You read the rule, and it’s there, and you are spared the agony of thought. (Jan Vetter, 1994)1
We interpret things we’ve heard or read all the time — for most of us, probably a hundred times or more in a typical day. And by “interpret” I mean thinking about what is behind the words we see or hear — what the speaker means or is getting at, or often why (s)he made the statement at all. Anyone who didn’t do this would soon find himself stuck in neutral, as most of our communication involves unstated premises and conclusions, hidden meanings, subtleties that never make it to the page because they don’t have to, because everyone else is used to communicating that way. It’s… well, frankly it’s human not to take everything literally. (If you don’t agree and you happen to be a Star Trek fan, imagine either Mr. Spock or Lieutenant Commander Data, depending on which generation you prefer, trying to be as logical and literal as possible. That logical, literal extreme is what I’m talking about. Imagine it; how human does it seem?)
It’s human. It’s how we communicate. It’s the basis of most communication, and thus of most social interaction. But it’s not how law usually works.
Most of the time, law is written as precisely as possible, and is meant to be read as literally as possible. The statute applies if it says it applies, and it applies exactly as it says. The contract means what it says, exactly. The appellate decision is to be taken so literally that every court that cites it will do so verbatim, and woe to the attorney who paraphrases.
In this precision lies the essence of law, or at least law as usually practiced in the United States. When everything is subject to interpretation, everything is effectively subjective; that may be fair, but it isn’t what most of consider law. There are exceptions, of course — contracts get reformed, legislative history gets analyzed to determine the intent of Congress — but for the most part the “black and white” law is what’s going to matter to almost everyone. And it’s what’s going to matter to you when you’re in law school… and before you get there. Because that’s where I’m actually going with this: the black and white, literal text is what matters on the LSAT.
I’ve long contended that the LSAT is a very good test, possibly the best of the standardized tests for which I regularly tutor. By that I mean not that it’s fair and unbiased (it isn’t), or that someone with extensive (and expensive) preparatory help won’t be helped by that (because prep work certainly does help), or that it is a measure of moral worth or some such thing. No, I mean that it’s a pretty good test of how well suited the test taker is for law school, and (to a lesser extent) for the practice of law. And the most important reason is its literalism.
Most of my students have at least some difficulty with this when they first start doing LSAT questions, because as I said, humans aren’t used to taking communication literally. When asked what the conclusion of an argument is, they tend to tell me what they think the speaker was getting at. When asked the point of a reading comprehension passage they similarly go to why they think the writer wrote it. They attack LSAT questions they way the attack everything else, by understanding them.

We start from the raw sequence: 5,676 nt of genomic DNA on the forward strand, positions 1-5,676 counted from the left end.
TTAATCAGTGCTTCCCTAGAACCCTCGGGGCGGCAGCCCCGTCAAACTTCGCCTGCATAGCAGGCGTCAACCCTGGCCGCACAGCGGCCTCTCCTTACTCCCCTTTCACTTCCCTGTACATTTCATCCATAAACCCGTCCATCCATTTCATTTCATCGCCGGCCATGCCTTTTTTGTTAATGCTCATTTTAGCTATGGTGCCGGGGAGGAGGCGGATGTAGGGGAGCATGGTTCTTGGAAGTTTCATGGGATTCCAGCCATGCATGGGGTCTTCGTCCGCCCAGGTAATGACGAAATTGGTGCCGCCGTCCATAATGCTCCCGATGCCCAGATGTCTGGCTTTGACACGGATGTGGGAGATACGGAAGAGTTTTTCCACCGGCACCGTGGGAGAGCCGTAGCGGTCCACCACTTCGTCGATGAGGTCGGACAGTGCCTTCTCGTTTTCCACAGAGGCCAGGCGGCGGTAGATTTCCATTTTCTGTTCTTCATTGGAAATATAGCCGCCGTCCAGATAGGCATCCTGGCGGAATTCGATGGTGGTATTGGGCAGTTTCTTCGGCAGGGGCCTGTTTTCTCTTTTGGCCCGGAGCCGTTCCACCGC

This would be (and is) a fine approach to reading on many standardized tests, such as the GRE and the GMAT. And it’s flat out necessary on MCAT reading comprehension, which they call “verbal reasoning” as a signal that they really do want test takers to look beyond the words on the page. But on the LSAT it works imperfectly at best. It’s fine on the easier questions but it starts to break down when the questions get trickier, because the “trick” is exactly what I’ve just said. The trap answer on many difficult LSAT questions, in both the reading comprehension and the arguments section, is exactly the thing the LSAT writers expect a smart person to think is the important thing about whatever is being asked about, even though it’s not written down. It makes sense. It’s probably the basis for the passage or argument. But it isn’t the answer.2
I’ve said before that more students come to me for help on LSAT games (technically, “analytical reasoning”) than any other section. But a majority wind up gaining more points in the arguments sections (“logical reasoning”), and the single most important source of that improvement is learning to take the text literally. On many argument question types (and this is also true, with some tweaks, on reading comprehension) the answer is there. It is in the text, and if you haven’t found it yet you have to keep looking. This can be difficult and frustrating to people who are used to understanding what they read, not simply reading it, but it’s a necessary component of a good LSAT score.
- Professor Jan Vetter of UC Berkeley was one of the two best teachers I’ve ever had, not least for his ability to make even the driest subject — and into that category, most law students would agree that civil procedure falls — worth paying attention to. I don’t know how many of my classmates remember the above quotation, which is about the Federal Rules of Civil Procedure but could just as well apply to a hundred other sets of rules, but it has stuck with me. It’s amazing how often it seems to be apposite; luckily I’ve learned not to quote it too often, lest people take it wrong (or perhaps right).
- When I first started teaching I was taught not to say “the answer”; there was “the credited response”. The goal was to avoid debates about what’s correct and incorrect, or perhaps (it’s happened) about what “correct” even means. I understand the thrust of this approach but I don’t agree with it. When you know the rules, the correct answer is the one that is correct by those rules; you may have your own way of looking at things but when you’re taking the LSAT, following your own way is silly if you know that’s not the way the test is going to be graded.